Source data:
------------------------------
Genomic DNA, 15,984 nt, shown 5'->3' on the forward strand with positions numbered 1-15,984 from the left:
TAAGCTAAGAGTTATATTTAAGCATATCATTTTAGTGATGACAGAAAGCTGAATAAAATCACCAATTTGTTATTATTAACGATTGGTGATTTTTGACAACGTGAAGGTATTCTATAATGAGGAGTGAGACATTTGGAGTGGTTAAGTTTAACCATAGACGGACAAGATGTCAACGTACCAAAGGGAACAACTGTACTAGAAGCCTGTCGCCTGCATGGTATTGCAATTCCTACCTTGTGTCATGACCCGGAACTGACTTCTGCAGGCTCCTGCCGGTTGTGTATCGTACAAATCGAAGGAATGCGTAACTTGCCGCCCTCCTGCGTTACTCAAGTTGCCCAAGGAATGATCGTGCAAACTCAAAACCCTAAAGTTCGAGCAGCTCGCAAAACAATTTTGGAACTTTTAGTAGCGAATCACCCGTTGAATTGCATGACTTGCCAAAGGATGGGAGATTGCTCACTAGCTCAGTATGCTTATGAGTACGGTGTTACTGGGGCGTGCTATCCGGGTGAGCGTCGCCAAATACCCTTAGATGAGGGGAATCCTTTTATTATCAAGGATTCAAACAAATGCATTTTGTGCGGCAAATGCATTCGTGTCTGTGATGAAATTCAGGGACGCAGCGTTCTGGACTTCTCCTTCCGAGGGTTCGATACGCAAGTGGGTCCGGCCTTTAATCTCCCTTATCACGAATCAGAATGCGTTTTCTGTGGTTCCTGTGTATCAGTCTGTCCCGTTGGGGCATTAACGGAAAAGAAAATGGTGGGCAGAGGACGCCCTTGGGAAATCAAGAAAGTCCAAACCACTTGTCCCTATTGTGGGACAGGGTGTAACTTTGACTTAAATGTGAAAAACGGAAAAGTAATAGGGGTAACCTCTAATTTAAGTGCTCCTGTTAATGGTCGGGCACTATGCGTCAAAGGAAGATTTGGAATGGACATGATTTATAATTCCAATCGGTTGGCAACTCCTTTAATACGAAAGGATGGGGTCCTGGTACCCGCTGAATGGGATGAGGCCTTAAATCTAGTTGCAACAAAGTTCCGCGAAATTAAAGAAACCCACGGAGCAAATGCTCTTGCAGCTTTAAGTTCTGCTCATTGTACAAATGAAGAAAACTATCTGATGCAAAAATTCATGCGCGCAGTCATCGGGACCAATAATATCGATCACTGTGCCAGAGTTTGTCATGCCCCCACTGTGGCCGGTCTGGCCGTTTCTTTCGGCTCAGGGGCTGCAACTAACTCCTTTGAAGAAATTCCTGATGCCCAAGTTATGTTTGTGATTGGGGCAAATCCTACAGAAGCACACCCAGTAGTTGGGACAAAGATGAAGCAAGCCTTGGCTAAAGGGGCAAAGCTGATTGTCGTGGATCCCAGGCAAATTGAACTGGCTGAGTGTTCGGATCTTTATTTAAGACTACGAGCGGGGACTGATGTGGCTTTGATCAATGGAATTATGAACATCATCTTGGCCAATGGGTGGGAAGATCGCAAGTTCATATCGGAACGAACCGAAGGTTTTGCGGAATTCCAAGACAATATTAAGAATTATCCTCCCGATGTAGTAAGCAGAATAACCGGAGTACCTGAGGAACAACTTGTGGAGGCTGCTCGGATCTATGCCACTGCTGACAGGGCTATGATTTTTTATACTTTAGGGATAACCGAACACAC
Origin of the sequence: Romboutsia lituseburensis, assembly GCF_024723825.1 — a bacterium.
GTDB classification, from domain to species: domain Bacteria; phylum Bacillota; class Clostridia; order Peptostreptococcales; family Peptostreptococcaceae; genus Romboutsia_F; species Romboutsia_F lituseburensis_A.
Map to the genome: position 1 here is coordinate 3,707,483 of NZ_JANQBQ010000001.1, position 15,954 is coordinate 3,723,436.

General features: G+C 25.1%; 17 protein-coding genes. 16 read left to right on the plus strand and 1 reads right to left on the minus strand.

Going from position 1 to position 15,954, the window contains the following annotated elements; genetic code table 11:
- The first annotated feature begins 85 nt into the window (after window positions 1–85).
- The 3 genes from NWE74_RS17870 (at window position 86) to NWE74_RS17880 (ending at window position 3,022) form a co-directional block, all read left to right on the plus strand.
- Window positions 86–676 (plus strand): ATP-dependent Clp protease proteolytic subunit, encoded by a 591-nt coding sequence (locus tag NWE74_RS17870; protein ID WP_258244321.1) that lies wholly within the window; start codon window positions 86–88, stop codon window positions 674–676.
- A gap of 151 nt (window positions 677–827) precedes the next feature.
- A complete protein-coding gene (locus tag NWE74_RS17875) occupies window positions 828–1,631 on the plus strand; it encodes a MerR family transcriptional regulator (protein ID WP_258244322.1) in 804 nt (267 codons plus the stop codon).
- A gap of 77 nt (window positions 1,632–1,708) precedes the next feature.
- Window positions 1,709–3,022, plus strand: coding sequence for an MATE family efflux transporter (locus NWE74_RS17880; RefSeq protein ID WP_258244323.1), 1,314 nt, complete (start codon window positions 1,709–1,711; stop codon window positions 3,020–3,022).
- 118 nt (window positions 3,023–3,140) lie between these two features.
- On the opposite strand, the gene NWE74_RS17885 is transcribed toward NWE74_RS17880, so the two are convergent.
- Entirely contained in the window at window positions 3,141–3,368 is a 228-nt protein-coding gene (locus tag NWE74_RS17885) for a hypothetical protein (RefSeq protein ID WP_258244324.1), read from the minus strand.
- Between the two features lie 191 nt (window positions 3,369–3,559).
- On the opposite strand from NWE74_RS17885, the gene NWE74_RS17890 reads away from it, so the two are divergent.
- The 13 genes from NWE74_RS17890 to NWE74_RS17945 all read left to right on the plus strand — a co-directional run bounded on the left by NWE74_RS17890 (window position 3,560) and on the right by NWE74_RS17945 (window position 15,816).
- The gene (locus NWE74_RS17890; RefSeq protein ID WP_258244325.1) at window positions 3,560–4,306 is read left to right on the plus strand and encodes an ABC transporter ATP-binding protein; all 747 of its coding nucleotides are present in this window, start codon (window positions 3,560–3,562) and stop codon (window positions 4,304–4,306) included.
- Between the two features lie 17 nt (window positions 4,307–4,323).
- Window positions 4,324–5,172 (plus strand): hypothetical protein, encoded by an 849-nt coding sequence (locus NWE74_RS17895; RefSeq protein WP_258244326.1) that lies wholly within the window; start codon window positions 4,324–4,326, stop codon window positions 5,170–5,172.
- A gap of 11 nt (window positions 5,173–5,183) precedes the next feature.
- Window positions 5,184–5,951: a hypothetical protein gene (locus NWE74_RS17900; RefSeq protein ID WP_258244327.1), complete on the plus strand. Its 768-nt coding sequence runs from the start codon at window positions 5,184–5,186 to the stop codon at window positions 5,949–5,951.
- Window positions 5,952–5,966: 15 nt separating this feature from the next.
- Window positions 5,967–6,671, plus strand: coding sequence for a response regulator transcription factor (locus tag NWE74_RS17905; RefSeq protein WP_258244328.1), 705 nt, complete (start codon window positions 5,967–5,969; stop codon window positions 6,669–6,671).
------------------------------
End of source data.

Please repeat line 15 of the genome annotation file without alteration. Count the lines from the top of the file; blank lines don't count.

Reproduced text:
- 118 nt (window positions 3,023–3,140) lie between these two features.